It feels like the shape and size of VR helmet itself in part must have influenced Curious Directive’s technically innovative new devised piece. A pair of chunky black goggles that sit heavy on the head, they do look a little like the mask of a frogman. Diving and the undersea world play a large part in Curious Directive’s new show, inspired by the bleaching of the coral reefs.
A small audience sit in a rectangle. We each have a pair of headphones and a VR helmet. There’s some preamble about us forming a jury at the trial of a man accused of murder, but this feels like a logistical necessity rather than a narrative one as we can only enter the VR world for short bursts of time. These scenes are framed as ‘evidence’ though they have the texture of memory or dreams.
In front of us a young woman, Meera, an expert on corals, is interviewed by an unseen voice about her father’s involvement in the disappearance of Ashleigh, a local teenager, some years back, when Meera was a kid.
The VR sections of the show are divided between scenes set in Meera’s bedroom – performed by a quartet of excellent young actors – and scenes of the reefs, filmed underwater. The VR experience is fascinating, the scenes in the bedroom working the best. You’re immersed in a 360 degree visual world; it’s a little disorientating, a little uncanny. Camilla Clark’s 1990s bedroom set is incredibly effective, full of details that slowly reveal themselves as you look around. The underwater sequences are a little less successful – they feel more distant – but they’re beautiful to behold.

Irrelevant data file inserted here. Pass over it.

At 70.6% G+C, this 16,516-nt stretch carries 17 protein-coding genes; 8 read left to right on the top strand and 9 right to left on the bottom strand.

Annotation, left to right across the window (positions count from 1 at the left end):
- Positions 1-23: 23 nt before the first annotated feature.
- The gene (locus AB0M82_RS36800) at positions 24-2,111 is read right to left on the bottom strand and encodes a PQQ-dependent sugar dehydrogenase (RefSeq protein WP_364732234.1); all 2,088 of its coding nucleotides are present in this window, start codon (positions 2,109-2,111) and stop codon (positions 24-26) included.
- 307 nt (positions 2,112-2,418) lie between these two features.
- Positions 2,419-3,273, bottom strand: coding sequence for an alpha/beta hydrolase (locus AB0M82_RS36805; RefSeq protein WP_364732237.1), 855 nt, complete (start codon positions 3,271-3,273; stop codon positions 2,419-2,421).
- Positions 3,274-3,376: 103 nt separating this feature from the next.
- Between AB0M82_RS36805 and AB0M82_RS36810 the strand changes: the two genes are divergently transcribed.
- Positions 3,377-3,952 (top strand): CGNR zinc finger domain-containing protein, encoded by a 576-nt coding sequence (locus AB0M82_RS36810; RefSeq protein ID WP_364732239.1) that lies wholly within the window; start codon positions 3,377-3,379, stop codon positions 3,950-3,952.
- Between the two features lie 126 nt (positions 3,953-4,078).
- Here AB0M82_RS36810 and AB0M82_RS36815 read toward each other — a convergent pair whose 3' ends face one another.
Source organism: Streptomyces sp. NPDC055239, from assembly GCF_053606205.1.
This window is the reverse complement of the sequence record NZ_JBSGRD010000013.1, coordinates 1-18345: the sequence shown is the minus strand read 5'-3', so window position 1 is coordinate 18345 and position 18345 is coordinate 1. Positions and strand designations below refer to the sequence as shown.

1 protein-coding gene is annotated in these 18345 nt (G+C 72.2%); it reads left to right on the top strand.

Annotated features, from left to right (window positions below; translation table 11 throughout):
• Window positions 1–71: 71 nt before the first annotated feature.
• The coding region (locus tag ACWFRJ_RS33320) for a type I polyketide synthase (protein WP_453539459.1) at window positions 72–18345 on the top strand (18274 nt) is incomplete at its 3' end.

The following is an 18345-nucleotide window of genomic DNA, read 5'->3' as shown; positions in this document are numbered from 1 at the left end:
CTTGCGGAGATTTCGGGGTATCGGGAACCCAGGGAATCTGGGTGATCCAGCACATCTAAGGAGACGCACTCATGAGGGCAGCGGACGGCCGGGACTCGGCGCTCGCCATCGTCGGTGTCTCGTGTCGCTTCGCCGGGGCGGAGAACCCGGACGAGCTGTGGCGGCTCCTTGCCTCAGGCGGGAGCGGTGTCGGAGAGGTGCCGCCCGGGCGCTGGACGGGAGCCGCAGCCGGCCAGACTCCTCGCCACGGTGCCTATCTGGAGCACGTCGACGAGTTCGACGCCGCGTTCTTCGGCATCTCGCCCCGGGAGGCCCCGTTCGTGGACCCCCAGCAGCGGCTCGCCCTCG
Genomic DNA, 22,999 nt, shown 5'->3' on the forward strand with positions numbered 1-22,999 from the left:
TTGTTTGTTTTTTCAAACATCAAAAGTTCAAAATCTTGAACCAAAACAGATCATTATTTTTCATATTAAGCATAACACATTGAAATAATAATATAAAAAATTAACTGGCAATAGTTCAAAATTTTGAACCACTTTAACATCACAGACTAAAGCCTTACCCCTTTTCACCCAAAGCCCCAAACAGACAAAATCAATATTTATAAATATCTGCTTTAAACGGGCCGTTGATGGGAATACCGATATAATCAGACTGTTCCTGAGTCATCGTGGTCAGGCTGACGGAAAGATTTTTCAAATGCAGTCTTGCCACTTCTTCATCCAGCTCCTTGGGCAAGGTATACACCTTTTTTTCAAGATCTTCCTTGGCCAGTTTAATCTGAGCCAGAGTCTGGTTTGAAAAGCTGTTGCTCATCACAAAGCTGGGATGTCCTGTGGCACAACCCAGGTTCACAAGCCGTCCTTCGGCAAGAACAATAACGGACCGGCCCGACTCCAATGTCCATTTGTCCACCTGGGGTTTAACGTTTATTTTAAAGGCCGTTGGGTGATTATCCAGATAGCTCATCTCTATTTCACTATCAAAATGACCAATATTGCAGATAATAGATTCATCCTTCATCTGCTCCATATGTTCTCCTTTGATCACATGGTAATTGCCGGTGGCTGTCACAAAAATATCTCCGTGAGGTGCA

Jack Lowe and Russell Woodhead’s story about childhood friendship and the myths we make for ourselves is quite a tender and delicate one. The scenes of the kids hanging out together in their room, forming clubs and watching movies, rings true. But this feels distinct from the courtroom scenario we’re presented with in the beginning. The two elements don’t quite gel.
Frogman is typical of a company given to making work striated with ideas. The storytelling is sometimes fuzzy, as is the dialogue, but the work always has a mille feuille quality: it contains layers upon layers, aboriginal myth, the slipperiness of memory, the thrill of being underwater.
The virtual reality elements remain exciting even if there’s still a sheen of novelty about experiencing theatre in this way. Certain elements of the show seem designed to accommodate the technology, and the story doesn’t quite hang together. You lose something of the communal aspect of theatre but gain a sense of immersion.
Always global in outlook, Curious Directive, as the company’s name suggests, seem keen to explore these possibilities and to experiment with where theatre can take us.